Film on Adventist Education. Teach the Children Well is the working title of a feature-length film produced by Martin Doblmeier of Journey Films. The Adventists, which features the health work of the church, was produced by the same company. The new film will focus on the education component of the Adventist denomination and will be shot primarily on K-12 Adventist school campuses. It will be shown on Public Television with a possible viewing audience of 20-40 million and also available for churches and schools to use. Funding was independently raised.

Bookazine. A 16-page bookazine (book format, magazine length) intended for parents and church members is nearing completion and due for release in the near future. Titled The CognitiveGenesis Study: Numbers that Matter enumerates the advantages of an Adventist education, the publication reports the CognitiveGenesis findings that show that students in Adventist schools academically outperform their peers in other school settings. It also shares information that suggests what parents and other adults can do to raise the academic achievement of their children. Furthermore, it highlights current experiences of real parents and real students from across the country.

Moving Minds and Hearts Upward Videos. New ventures add new words and phrases to one’s vocabulary. “B-roll footage” is one such term. In layperson’s language, that means that they are taping schools, students, and locations to accompany Dick Duerksen’s narration of the 20 two-minute videos for the set, Moving Minds and Hearts Upward. The set is targeted at parents, giving them suggestions to improve their child’s school achievement, using information gleaned from the CognitiveGenesis research. A videographer went to Orcas Island recently to film time-lapse footage of the beautiful scenery. It rained for two days. Instead of filming beauty, he spent his time productively shooting action – shots of the Orcas Christian School and its students. The videos are soon to be released.

What’s in a Name. We could call it what it is, Selected Papers from the Summit: Crossroads of Peril and Promise, or we can continue looking for a more interesting name. The contents are certainly interesting. Seventeen of the papers submitted to the 2010 summit have been selected along with transcripts of the two keynote addresses to form a book addressing the challenges facing Adventist education, suggesting creative solutions, and describing innovative practices that are working in specific locations. Revisions and editing are underway. The target for distribution is the quinquennial NAD Teachers’ Convention, held in Nashville, Tennessee August 3-5, 2012.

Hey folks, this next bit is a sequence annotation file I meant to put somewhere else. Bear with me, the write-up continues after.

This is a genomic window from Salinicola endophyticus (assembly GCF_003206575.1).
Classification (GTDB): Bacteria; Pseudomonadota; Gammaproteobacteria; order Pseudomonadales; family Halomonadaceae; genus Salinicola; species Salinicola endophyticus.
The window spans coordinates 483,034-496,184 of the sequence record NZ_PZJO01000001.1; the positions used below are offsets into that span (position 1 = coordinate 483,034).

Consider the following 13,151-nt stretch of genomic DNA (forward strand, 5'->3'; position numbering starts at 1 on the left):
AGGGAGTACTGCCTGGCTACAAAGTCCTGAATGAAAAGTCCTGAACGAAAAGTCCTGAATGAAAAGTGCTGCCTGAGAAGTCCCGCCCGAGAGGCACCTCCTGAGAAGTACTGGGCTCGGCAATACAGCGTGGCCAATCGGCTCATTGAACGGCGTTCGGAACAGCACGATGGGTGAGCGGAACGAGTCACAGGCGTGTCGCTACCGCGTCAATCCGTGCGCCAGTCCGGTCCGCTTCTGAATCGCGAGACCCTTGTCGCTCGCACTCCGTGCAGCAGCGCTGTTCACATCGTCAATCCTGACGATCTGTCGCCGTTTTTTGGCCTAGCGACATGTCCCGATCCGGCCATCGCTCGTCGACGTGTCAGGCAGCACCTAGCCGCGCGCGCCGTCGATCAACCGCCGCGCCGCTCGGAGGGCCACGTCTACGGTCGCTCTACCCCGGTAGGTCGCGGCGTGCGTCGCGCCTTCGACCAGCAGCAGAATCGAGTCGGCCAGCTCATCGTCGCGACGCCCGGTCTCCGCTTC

Continued analysis of CG data is focusing on the voluminous student, parent, teacher, and administrative questionnaire data. Some of the findings are already being used in two-minute videos to inform home, school, and church of conditions that nurture achievement and practices that are counterproductive to student achievement.

PLOT. One of the new projects is PLOT, a joint research project of La Sierra University and Loma Linda University. The project is developing a survey instrument to gather life style and personality information that will be used to determine the influence of those two variables on life decisions.

Adventist Education Stakeholders Project. One of the issues being investigated by this study is identifying the sources and strength of support for Adventist education and what future support will be if current conditions remain stable or change.


June 25. Dr. Kido spoke at the Southeastern California Conference camp meeting (hosted by Black Ministries) held in Riverside, California. The title of her presentation was “Educating for Eternity.”

July 11-14. For the third year in a row Elissa Kido was invited to present a paper on the CognitiveGenesis project at the Riverside Leadership Summit in Chicago, Illinois. The title of the paper was “Repeated Testing: Estimating the Degree of Practice Effect on CogATĀ® Scores.” The audience consisted of administrators from public and private school systems across the United States.

July 31-August 1. Dr. Elissa Kido spoke about the results of the CognitiveGenesis research and their meaning and application to a group of Mid-America teachers. They were from the Central States Regional, Iowa-Missouri, and Kansas-Nebraska conferences.

August 27. “The Adventist Advantage” was the topic of Dr. Kido’s discourse on Adventist education at the divine worship service at the Valley Crossroad Church in Pacoima, California.

September 9. Held at Walla Walla University, Dr. Kido spoke at the Northwest Adventist Leadership Convention. The attendees were pastors and leaders from North Pacific Union. Besides, her presentation to the entire group, “Predicting the Future: Students, Home, Church, School Factors in Students’ Success,” she gave two break-out talks: “Predicting the Future” and “Educating for Eternity.”

September 14-16. The NAD Directors meeting in Victoria, BC, featured the issue of diversity in the schools and how best to meet the needs of all students. Dr. Kido participated in the discussions of the relation of diversity, achievement, and ability. In addition, the Directors explored future projects for CRAE.